The City of Salt Lake had a dilemma. In the center of a downtown parking lot, a large silver maple tree was slowly dying. Enclosed with impervious concrete, the tree was withering because water could not reach its roots.
The city’s Urban Forestry Division approached our civil engineers who agreed to work on a pro bono basis to develop a sustainable solution to the problem. They redesigned the parking lot with pervious concrete, which allows water to seep through the surface directly into the soil beneath. It was too late to save the silver maple, but the Urban Forestry Division plans to plant several new trees in the parking lot once the project is completed in early 2009.
The use of pervious concrete is relatively new to the Western United States. It has been used extensively in moist climates like Florida for nearly three decades. And about six years ago, pervious concrete started showing up in newly constructed parking lots and alleys in freezing markets like Indiana, Ohio, Illinois, and Wisconsin.
A Sustainable Approach
Pervious concrete brings with it a number of sustainable rewards. The use of pervious concrete helps to recharge the underground aquifer. The parking lot re-design in downtown Salt Lake City is helping to recreate the natural environment that existed before the parking lot was installed by absorbing water and letting it find its way back into the aquifer.
Pervious concrete also reduces stormwater impacts by eliminating hard surface runoff. The pervious pavement can handle a large volume of water, absorbing from three to 17 gallons per square foot per minute, depending on the pavement mix design. Parking lots can become stormwater management systems. It is currently being installed in about 2,000 miles of alleys in Chicago to accumulate urban runoff. The visitor center walkway entrances Psomas designed at Utah’s 1,200-acre Swaner Nature Preserve can hold 10 inches of stormwater in a detention basin underneath the pervious pavement.
Obviously, pervious concrete’s sustainable attributes help garner LEED points. The 10,000-square-foot, state-of-the-art Swaner EcoCenter is one of the first Platinum LEED projects in Utah.
Pervious concrete also cleans stormwater by filtering it and removing many of the suspended solids in water runoff like fines, sands, dirt, and grime.
Predominately Light Uses
Lacking the tensile strength of reinforced concrete or asphalt, pervious concrete is not used for major roadways. It works best in light parking lots, alleys, walkways and urban streets handling cars up to 35 mph.
At the Beijing Olympics, however, the aesthetic advantages of pervious concrete were used to the fullest. Some 2.7 million square feet of pervious concrete was used in dock frontage for the rowing and sailing venue. An unusual multi-layered approach was used. The first layer, or “lift”, consisted of larger aggregates. A second top lift was mixed with a finer aggregate that resembles Rice Krispie Treats. The top layer can be intensely colorized and stamped.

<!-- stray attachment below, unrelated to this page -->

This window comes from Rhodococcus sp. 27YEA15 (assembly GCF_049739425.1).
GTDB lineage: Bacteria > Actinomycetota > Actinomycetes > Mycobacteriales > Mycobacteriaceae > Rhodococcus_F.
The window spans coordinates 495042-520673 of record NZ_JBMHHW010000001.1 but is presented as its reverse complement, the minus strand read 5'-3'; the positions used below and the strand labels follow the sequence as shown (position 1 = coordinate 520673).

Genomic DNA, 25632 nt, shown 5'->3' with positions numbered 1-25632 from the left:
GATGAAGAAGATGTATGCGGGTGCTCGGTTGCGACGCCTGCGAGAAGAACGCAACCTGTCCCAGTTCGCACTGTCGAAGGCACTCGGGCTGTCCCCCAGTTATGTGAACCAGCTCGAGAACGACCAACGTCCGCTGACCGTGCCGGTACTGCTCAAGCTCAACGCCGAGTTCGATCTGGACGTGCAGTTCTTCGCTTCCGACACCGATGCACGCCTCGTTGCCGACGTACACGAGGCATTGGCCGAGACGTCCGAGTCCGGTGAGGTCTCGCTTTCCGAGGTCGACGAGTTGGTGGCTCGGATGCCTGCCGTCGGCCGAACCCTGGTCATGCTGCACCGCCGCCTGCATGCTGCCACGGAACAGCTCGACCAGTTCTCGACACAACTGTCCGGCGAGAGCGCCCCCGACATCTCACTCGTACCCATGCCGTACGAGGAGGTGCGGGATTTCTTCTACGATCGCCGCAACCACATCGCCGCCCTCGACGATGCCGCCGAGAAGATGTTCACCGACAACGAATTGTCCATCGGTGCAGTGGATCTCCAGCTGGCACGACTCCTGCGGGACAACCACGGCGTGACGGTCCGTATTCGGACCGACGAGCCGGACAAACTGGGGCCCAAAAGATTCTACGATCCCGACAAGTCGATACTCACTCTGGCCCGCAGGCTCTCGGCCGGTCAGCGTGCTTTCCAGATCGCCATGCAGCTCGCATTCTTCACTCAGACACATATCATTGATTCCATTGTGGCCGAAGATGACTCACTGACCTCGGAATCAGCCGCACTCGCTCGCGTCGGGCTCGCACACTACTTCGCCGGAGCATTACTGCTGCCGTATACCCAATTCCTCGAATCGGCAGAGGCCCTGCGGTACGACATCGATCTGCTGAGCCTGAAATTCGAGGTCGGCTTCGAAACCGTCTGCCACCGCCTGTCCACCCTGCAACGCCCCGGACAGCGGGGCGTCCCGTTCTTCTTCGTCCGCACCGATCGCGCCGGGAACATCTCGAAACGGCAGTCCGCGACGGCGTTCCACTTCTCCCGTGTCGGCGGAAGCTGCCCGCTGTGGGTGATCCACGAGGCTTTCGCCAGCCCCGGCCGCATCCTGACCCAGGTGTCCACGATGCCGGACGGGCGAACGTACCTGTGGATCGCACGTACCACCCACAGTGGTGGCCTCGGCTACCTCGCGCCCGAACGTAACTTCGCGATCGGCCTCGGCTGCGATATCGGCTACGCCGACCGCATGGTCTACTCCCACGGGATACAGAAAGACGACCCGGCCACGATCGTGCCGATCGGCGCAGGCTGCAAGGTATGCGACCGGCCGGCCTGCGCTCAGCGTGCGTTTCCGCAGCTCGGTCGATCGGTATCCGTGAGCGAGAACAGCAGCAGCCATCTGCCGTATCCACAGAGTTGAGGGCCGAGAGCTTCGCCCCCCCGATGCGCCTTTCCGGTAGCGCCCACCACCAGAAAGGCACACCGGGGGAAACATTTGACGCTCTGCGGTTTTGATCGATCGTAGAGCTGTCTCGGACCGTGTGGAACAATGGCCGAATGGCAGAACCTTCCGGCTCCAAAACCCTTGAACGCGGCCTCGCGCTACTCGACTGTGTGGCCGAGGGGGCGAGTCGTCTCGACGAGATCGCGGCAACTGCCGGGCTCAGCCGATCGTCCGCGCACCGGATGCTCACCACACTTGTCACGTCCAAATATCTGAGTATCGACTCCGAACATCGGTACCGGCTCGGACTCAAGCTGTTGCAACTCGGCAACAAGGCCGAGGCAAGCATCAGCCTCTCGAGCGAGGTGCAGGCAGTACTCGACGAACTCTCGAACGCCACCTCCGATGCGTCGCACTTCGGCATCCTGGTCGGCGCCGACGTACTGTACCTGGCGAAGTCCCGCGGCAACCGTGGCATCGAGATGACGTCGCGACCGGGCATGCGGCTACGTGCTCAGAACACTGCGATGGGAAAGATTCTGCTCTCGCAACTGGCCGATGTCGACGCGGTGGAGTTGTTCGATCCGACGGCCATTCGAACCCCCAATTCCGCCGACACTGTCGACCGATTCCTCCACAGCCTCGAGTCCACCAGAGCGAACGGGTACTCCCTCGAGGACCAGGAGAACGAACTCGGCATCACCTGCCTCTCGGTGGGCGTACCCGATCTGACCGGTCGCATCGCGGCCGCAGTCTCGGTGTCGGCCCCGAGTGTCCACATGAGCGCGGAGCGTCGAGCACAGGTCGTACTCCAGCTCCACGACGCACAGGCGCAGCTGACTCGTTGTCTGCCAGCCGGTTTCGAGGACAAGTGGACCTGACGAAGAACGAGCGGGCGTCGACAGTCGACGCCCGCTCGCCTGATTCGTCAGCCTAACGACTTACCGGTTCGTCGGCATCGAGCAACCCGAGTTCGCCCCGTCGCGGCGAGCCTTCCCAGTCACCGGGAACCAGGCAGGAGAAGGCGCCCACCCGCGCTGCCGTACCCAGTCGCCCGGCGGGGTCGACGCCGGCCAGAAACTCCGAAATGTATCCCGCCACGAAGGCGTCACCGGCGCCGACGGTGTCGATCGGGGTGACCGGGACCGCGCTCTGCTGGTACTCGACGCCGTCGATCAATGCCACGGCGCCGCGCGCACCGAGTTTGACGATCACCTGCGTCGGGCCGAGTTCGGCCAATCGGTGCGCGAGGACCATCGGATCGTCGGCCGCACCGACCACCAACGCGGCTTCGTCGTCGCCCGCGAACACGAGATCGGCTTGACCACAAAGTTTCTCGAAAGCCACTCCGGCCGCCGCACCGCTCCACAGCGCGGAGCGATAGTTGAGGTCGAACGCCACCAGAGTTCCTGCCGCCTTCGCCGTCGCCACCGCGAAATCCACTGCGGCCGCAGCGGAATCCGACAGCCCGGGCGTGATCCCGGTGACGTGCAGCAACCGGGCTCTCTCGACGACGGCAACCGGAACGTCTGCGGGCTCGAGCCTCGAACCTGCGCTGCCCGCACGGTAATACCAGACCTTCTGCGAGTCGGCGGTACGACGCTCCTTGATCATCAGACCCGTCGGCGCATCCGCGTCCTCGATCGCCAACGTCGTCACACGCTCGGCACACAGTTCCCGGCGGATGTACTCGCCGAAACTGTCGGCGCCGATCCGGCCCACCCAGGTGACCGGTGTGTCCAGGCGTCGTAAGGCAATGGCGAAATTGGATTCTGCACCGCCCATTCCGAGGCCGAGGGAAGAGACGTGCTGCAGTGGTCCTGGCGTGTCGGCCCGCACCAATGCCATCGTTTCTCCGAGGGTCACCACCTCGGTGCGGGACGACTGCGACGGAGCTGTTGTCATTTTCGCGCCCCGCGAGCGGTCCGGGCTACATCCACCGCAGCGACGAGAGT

Installation Preparation Essential
Pervious concrete is typically more expensive than traditional concrete in terms of preparation work and installation. While the supplies are the exact same materials used for traditional concrete, there is more design work entailed and installation steps involved.
Subsurface preparation is crucial. At the Swaner EcoCenter, it was necessary to design a gravel layer holding pond underneath the concrete. A similar approach was employed at the Gold LEED Sutton Geology and Geophysics Building at the University of Utah, where the building’s 2,600 square-foot pervious concrete driveway will allow stormwater runoff to flow directly through the paving system down to the gravel layer, where it will remain until it infiltrates back into the groundwater system.
Soils are a primary challenge. Unlike traditional concrete applications, engineers must do a great deal of accommodation in the design phase based on the geotechnical report. For example, a layer of clay underneath the downtown Salt Lake parking lot prohibited water from percolating into the soil. The design specified bore holes through the clay 15 feet deep and 12 inches in diameter into a more pervious soil layer so water can percolate down.
Training for Success in Arid Climates
The West’s arid climate makes the use of pervious concrete challenging. Quality control during mixing and installation is important and proper training is essential. Pervious concrete requires a major departure from typical rules of thumb for concrete mix design. Production and installation require careful attention to the critical moisture content in the material to preserve humidity. Installation includes a protective covering of plastic sheeting to hold in moisture for several days of curing.
Although there may be added costs involved, extra training needed, and challenges to face, the sustainable rewards of using pervious concrete are well worth it and will be enjoyed for generations to come.